What Is Indexing?
Think of a search engine index as a large database where all webpages are stored. When a new site is launched, all its pages must be added to the index so search engine spiders can crawl them, contextualize them and rank them fairly in search results.
Before mobile devices had online capabilities, desktop pages were considered the primary version of a website. Since most people visited websites on a desktop, most companies put all their design and development efforts into those pages. Google’s main goal is to provide the best user experience, which is why they were indexing desktop pages before mobile pages.
Why Did Google Change to Mobile-First Indexing?
Since mobile traffic has surpassed desktop traffic across the board in 2018, many companies are investing more resources in the mobile user experience. Just like many businesses, Google decided that mobile pages needed to be prioritized. Now when someone performs a search in Google, search engine spiders will reference the mobile index before the desktop version to evaluate pages’ relevance for each user.
What Does This Mean?
This means the mobile experience, and your mobile website, is more important than ever. Your mobile site is the baseline for how Google determines your website rank. If you have a responsive or dynamic serving site design (content and markup is equivalent between desktop and mobile), you won’t have to change anything. However, if you have a separate domain for mobile users, you have more work ahead of you.
In addition to optimizing for page speed, you should ensure your site delivers the best user experience, since Google is serving this as the primary version of your page.
What Can I Do?
We recommend developing a responsive site design, which has many advantages:
- A single URL makes it easier to share and link your content.
- It helps Google’s algorithms accurately assign indexing properties.
- Less time is spent managing multiple pages with the same content.
- It saves your crawl budget resources.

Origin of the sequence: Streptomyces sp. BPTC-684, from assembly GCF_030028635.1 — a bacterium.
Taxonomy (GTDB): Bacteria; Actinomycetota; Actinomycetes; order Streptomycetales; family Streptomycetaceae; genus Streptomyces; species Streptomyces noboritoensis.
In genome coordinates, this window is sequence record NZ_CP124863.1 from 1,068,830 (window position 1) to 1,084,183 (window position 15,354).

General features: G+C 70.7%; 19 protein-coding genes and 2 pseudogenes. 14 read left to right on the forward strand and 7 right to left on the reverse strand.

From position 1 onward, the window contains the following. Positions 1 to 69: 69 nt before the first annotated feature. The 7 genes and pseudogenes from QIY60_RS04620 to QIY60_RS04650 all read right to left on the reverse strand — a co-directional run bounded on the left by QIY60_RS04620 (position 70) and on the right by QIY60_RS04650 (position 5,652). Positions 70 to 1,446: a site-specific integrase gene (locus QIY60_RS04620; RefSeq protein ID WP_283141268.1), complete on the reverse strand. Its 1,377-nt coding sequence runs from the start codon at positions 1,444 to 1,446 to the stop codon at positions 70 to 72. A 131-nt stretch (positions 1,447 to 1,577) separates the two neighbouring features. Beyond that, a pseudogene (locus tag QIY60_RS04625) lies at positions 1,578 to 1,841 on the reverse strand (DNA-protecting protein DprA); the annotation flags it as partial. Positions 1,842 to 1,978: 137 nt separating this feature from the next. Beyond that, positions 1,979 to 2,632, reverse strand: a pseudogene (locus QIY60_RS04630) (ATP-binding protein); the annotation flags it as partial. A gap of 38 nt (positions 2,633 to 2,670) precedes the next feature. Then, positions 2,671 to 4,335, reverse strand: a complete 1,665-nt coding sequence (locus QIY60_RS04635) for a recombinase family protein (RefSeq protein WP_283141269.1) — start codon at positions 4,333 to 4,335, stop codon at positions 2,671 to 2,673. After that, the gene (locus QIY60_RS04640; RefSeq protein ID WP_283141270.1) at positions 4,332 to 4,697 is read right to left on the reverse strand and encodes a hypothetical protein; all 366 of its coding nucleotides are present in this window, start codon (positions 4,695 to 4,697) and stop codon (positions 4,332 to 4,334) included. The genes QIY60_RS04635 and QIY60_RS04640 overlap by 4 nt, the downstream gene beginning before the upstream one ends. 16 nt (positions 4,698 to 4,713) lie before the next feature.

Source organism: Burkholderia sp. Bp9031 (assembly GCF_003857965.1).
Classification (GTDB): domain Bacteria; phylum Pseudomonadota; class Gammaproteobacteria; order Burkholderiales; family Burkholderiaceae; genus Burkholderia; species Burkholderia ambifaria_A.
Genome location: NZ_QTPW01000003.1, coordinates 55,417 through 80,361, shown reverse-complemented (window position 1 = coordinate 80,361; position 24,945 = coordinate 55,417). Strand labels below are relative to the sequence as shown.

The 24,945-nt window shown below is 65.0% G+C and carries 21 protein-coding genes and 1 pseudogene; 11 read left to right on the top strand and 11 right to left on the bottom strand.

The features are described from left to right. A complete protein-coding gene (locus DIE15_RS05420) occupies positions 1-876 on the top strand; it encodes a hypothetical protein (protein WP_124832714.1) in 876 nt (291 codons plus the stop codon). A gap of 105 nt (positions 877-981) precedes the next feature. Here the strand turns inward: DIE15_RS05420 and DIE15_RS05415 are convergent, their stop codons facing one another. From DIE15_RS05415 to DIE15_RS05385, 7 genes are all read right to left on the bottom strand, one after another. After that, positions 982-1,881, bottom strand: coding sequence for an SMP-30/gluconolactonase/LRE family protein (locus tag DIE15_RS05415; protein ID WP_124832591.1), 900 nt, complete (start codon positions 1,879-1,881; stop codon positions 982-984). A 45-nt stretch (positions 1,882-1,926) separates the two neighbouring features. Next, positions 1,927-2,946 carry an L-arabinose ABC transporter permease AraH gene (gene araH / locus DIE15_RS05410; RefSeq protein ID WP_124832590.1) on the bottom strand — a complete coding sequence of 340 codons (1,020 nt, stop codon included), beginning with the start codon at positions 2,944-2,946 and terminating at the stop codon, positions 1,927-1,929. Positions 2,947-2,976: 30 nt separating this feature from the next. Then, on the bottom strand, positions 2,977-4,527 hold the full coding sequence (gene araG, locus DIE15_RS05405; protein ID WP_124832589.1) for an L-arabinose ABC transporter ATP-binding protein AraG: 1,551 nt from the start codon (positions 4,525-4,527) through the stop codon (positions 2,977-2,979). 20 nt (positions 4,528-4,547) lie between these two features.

If you have a site configuration where the content and markup is different between your desktop and mobile sites (i.e., it’s unresponsive), Google released a few best practices to help you comply with mobile-first indexing:
- Serve structured markup for both desktop and mobile versions.
- Verify the equivalence of your structured markup between both platforms by typing each URL into Google’s Structured Data Testing Tool.
- When adding structured data to a mobile site, avoid adding large amounts of markup that isn’t relevant.
- Use Google’s robots.txt testing tool to verify that your mobile version is accessible to Googlebot.
- Add and verify the mobile version of your site to Google Search Console. (We recommend doing this in Bing Webmaster Tools as well.)
Follow these recommendations, in addition to the tips in our Monday Marketing Minute video, to provide the best mobile user experience.
What if I don’t have a mobile site?
No worries. Google will continue to index your desktop site.
What if the mobile version of my site isn’t ready?
Don’t launch a mobile version of your site for the sake of having it indexed. Google recommends you hold off on launching a mobile site until it’s ready. It’s better to have a functional desktop site than an incomplete mobile version in the index.
Is my website mobile-friendly?
For a quick assessment, run a simple mobile-friendly test with Google’s tools.
Can I see what my mobile website looks like, on my desktop?
Since most of the website design and development happens on a desktop, it helps to see, from a desktop, how your website looks on a mobile device. If your website uses responsive design, you can make your browser window narrow to simulate the size of a mobile device. For Chrome users, right click, click on “Inspect” and click on the “toggle device toolbar” icon in the upper left-hand corner of the developer tools sidebar.
Need a Hand?
If you need help with your mobile site or want to create a dynamic site to make management easier, contact us today, and let us see how we can help.